Jeff Mann: My process is similar. I have a fairly quiet and reclusive life, so I don't often run across 'attractive and interesting' people. When I do, they certainly make their way into my fiction and poetry, erotic or otherwise. One of the great gifts of writing erotic fiction is being able to ravish some version of a man you might otherwise never get to touch, much less make love to. Writing, thank the Gods, provides all kinds of outlets that non-writers are denied. I get to make love to beautiful men and slay loathsome enemies without pesky legal consequences.

EDGE: In your novel, disgraced country star Brice Brown flees Nashville and tabloid reporters by going to a remote facility deep in the mountains of West Virginia -- a place of refuge run by a wealthy gay man who wants to provide shelter to GLBT youths and others. Did you model this hideaway on any actual retreats?

Jeff Mann: The retreat was part of Steve Berman's suggested plotline, but no such retreat for LGBT youths exists in West Virginia, as far as I know. I based the physical descriptions of the place on a gay-owned guesthouse at which my husband and I used to spend getaway weekends with DC friends. We had many a relaxing time there... until the place was sold to a pair of very unfriendly bears with a rigid set of new rules. Too bad. I'm not much on rules. We don't patronize the guesthouse any more, and I don't want to give you the name of the place because I don't want to inadvertently give them any business. The West Virginia towns mentioned in the novel -- Hinton, Helvetia, Elkins, Pickens, and Morgantown -- are all real places well worth a visit.

EDGE: I enjoy the musical elements of the book -- the description of Brice's songs and how they are structured, and the song lyrics he composes as he starts to get his groove back. Do you play guitar? Were you able to draw on your skills as a poet to create the love song Brice writes during the course of the book?

Jeff Mann: I do play guitar, though not so much recently, as busy as I've gotten with my writing. When I was an undergraduate at West Virginia University, I was such a rabid fan of Joni Mitchell's music that I taught myself how to play piano, guitar, and Appalachian dulcimer. I was mad to figure out the exotic guitar tunings in which Mitchell performed the majority of her songs, and I was somewhat successful at that. Then the Internet came along, and I learned even more of the tunings, thanks to folks who had transcribed her songs on the great website, www.jonimitchell.com. So when Brice starts fiddling with different tunings and stumbles into 'the Lucas tuning,' well, that was a tuning I created by adjusting an existing Joni tuning by one string. And yes, my experience as a poet certainly helped me compose the song lyrics.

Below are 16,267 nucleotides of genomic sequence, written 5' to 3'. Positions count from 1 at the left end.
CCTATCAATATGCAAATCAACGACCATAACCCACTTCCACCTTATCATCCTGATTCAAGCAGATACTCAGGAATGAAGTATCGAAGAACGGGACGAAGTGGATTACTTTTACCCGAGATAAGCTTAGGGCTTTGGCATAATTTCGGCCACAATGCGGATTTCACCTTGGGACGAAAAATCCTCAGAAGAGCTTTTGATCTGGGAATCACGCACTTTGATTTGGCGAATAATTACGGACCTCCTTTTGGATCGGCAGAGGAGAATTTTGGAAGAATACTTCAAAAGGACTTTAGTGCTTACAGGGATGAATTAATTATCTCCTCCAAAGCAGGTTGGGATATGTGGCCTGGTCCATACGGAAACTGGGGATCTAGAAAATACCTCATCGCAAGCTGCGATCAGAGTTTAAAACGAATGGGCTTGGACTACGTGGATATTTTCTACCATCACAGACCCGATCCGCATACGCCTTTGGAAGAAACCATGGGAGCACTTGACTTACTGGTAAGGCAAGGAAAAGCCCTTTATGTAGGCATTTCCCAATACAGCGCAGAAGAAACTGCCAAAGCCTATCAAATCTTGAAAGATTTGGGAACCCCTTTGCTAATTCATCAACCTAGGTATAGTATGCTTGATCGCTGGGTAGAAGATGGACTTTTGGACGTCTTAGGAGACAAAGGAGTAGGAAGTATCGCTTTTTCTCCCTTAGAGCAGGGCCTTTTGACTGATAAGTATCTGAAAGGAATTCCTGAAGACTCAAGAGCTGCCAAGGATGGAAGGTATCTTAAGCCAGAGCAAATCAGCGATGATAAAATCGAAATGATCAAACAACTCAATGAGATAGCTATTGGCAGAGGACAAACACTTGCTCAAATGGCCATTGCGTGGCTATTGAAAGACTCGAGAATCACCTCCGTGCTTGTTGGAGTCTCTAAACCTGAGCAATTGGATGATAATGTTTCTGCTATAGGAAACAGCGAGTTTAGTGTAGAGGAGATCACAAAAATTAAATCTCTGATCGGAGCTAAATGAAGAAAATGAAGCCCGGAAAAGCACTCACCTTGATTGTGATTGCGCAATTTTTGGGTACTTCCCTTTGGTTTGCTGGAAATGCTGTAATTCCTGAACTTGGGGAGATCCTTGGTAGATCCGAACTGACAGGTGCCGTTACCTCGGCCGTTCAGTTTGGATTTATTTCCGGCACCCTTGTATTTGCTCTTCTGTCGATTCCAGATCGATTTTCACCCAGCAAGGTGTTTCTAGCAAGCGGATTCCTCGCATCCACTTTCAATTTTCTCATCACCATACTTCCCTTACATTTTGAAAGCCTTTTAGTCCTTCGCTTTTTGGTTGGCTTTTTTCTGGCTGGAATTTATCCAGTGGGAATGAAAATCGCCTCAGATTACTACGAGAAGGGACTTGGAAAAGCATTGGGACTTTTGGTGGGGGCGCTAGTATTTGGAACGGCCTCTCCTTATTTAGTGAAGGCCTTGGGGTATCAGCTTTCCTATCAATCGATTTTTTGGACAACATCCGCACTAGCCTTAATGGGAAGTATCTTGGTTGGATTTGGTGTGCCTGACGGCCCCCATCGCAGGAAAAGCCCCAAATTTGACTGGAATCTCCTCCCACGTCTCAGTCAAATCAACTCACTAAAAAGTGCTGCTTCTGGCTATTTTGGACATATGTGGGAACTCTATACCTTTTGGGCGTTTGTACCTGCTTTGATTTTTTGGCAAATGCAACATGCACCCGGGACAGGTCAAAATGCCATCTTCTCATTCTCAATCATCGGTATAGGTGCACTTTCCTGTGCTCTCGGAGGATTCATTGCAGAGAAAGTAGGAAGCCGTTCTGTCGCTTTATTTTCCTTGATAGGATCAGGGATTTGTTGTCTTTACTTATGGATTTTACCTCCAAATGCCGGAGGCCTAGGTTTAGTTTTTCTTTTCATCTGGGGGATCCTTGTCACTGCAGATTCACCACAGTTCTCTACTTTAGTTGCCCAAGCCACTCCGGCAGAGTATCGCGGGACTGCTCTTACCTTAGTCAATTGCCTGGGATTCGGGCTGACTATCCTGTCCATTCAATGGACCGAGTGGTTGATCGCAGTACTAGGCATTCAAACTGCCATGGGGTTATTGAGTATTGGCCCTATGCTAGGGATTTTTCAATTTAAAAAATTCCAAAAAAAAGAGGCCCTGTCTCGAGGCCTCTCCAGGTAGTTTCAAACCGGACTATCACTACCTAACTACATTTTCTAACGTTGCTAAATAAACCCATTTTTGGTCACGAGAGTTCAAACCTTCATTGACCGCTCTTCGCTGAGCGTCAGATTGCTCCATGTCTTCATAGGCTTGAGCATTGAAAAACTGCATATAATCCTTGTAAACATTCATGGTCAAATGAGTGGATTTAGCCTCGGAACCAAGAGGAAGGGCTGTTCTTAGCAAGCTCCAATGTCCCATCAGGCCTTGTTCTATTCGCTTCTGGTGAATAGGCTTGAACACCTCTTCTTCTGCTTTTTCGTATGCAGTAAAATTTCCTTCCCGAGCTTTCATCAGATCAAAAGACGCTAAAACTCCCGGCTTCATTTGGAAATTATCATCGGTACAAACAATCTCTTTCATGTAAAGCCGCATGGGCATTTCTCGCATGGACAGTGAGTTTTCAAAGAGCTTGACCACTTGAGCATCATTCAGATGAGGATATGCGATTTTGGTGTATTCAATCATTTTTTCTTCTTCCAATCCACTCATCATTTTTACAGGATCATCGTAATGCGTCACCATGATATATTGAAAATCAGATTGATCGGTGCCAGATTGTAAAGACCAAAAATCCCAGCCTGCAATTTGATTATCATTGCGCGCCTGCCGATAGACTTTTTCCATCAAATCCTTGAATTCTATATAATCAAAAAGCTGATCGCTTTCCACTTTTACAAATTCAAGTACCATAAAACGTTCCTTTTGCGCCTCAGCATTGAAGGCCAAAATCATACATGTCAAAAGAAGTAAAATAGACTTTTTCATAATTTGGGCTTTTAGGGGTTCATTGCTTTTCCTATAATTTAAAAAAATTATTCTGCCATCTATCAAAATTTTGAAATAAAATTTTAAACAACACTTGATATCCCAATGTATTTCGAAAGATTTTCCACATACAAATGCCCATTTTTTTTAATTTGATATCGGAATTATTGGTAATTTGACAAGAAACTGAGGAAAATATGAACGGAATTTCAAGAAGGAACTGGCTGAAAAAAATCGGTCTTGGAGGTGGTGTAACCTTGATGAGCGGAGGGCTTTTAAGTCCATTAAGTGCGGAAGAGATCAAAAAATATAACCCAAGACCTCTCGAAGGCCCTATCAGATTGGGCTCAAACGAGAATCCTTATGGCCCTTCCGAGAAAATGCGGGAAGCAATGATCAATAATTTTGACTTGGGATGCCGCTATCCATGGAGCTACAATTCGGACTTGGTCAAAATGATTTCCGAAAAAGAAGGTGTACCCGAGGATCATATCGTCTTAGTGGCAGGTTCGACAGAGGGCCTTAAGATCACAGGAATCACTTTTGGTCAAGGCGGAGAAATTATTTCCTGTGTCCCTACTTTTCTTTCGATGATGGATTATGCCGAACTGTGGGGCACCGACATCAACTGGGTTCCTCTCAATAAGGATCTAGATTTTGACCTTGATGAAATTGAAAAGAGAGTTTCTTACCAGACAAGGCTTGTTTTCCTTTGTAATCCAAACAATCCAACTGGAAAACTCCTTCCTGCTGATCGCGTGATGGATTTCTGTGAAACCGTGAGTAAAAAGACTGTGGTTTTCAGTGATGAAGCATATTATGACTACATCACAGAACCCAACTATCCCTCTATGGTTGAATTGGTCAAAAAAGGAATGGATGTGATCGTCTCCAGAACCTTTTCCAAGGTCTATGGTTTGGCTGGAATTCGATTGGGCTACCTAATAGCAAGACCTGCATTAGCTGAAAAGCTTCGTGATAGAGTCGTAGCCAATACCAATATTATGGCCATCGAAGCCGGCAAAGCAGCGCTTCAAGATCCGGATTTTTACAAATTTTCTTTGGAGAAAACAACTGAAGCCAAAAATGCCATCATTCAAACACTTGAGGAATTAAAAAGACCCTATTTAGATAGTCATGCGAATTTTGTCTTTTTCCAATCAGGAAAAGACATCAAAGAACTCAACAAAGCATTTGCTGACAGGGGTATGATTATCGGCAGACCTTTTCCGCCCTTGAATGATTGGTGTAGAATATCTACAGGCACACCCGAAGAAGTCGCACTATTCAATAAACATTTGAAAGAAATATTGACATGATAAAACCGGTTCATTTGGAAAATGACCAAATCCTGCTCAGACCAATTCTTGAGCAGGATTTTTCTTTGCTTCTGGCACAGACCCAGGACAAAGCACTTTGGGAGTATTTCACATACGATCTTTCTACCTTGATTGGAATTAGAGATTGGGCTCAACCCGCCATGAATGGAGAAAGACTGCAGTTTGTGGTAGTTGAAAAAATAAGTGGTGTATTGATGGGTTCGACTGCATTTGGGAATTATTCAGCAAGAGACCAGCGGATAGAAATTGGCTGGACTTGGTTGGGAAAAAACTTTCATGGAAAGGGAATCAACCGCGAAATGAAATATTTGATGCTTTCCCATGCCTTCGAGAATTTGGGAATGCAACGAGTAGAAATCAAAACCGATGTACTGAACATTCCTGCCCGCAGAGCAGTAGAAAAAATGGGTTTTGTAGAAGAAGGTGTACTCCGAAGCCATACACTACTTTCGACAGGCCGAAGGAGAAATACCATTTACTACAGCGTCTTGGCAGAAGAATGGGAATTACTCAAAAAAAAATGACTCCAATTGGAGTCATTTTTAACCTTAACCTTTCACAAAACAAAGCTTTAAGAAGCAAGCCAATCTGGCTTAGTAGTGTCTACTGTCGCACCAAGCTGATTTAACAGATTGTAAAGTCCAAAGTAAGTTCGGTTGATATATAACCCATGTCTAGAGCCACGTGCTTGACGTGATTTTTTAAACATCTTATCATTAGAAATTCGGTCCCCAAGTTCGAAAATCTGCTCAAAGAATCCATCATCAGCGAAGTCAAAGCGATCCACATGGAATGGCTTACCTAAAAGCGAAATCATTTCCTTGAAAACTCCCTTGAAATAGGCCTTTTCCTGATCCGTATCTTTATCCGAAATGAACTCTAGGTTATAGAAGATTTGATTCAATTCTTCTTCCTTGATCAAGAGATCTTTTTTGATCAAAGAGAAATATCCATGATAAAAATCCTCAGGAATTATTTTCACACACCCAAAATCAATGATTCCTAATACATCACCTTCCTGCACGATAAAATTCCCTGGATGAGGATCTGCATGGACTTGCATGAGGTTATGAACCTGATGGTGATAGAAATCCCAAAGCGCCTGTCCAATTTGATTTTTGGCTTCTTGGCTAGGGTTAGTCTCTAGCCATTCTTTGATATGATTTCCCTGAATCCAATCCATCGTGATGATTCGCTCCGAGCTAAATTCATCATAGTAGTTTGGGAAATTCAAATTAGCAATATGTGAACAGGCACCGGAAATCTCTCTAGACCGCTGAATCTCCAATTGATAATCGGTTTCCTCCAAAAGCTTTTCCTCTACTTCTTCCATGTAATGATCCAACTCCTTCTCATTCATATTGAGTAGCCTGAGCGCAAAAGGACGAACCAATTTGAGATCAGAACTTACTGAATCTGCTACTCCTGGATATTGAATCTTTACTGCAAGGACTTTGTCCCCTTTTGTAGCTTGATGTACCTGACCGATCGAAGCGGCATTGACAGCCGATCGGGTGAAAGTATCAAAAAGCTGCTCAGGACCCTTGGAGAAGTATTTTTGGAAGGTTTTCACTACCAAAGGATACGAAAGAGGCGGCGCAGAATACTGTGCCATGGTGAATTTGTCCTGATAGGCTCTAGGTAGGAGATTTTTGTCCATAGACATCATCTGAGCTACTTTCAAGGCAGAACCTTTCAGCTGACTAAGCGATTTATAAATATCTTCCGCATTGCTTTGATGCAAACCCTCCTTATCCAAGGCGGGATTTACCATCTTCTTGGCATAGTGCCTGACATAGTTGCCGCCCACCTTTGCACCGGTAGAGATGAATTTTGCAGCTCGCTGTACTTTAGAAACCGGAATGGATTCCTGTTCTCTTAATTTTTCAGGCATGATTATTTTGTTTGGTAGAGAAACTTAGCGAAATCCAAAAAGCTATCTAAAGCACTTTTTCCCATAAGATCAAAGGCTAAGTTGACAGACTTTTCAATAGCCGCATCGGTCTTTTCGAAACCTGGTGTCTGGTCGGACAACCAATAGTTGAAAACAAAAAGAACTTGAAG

EDGE: There have been a number of Country singers who have come out in recent years -- more women than men, but still it's been impressive. Is this a blip, or is Country music really starting to change and become more inclusive?

Jeff Mann: Good question. I'm not sure. I think it's the latter, but, if so, that change is going to be very slow. Ty Herndon and Chely Wright have been hugely brave in coming out, but I think it's damaged their careers. Honesty always has a price, as I know from personal experience. On the other hand, both of them are recording new music and performing, albeit with a reduced number of fans. That's the usual position of a minority artist: Ignored by the moneyed mainstream but able to attract a small but passionate set of fans/readers/followers. That's my experience as an openly queer writer, and that's an experience I deliberately worked into Country.

EDGE: 'Country' is set in late 1997 and early 1998. Did you choose this time period because it's before the recent wave of Country singers coming out of the closet?

Jeff Mann: Exactly. Fiction is all about conflict, and I figured my protagonist would suffer a significantly more ferocious backlash if he were outed in the '90s rather than in recent years. Plus I had a tie-in with my novel 'Cub' in mind, and that choice of dates made such an overlap possible.

EDGE: In past interviews we've had, you have mentioned that you've gotten some pushback from fellow academics who regard your work as 'pornographic' because of its gay content. Has that eased up some? Or is the current backlash against LGBT Americans in the wake of marriage equality only hardening anti-gay attitudes on campus?

Jeff Mann: From what I can tell, most university and college campuses are bastions of liberalism. (Too much so lately, with the current rhetoric about 'microaggressions,' 'trigger warnings,' and feeling 'unsafe,' all of which I regard as a contemptible crock of politically correct horse shit. Talk about 'the tyranny of fragility,' a phrase I've encountered somewhere online.) Being a member of the LGBT community at Virginia Tech, where I teach, is much easier now than it was when I started working there in 1989. Anti-gay attitudes, even after the marriage-equality backlash, are certainly not as much in evidence these days.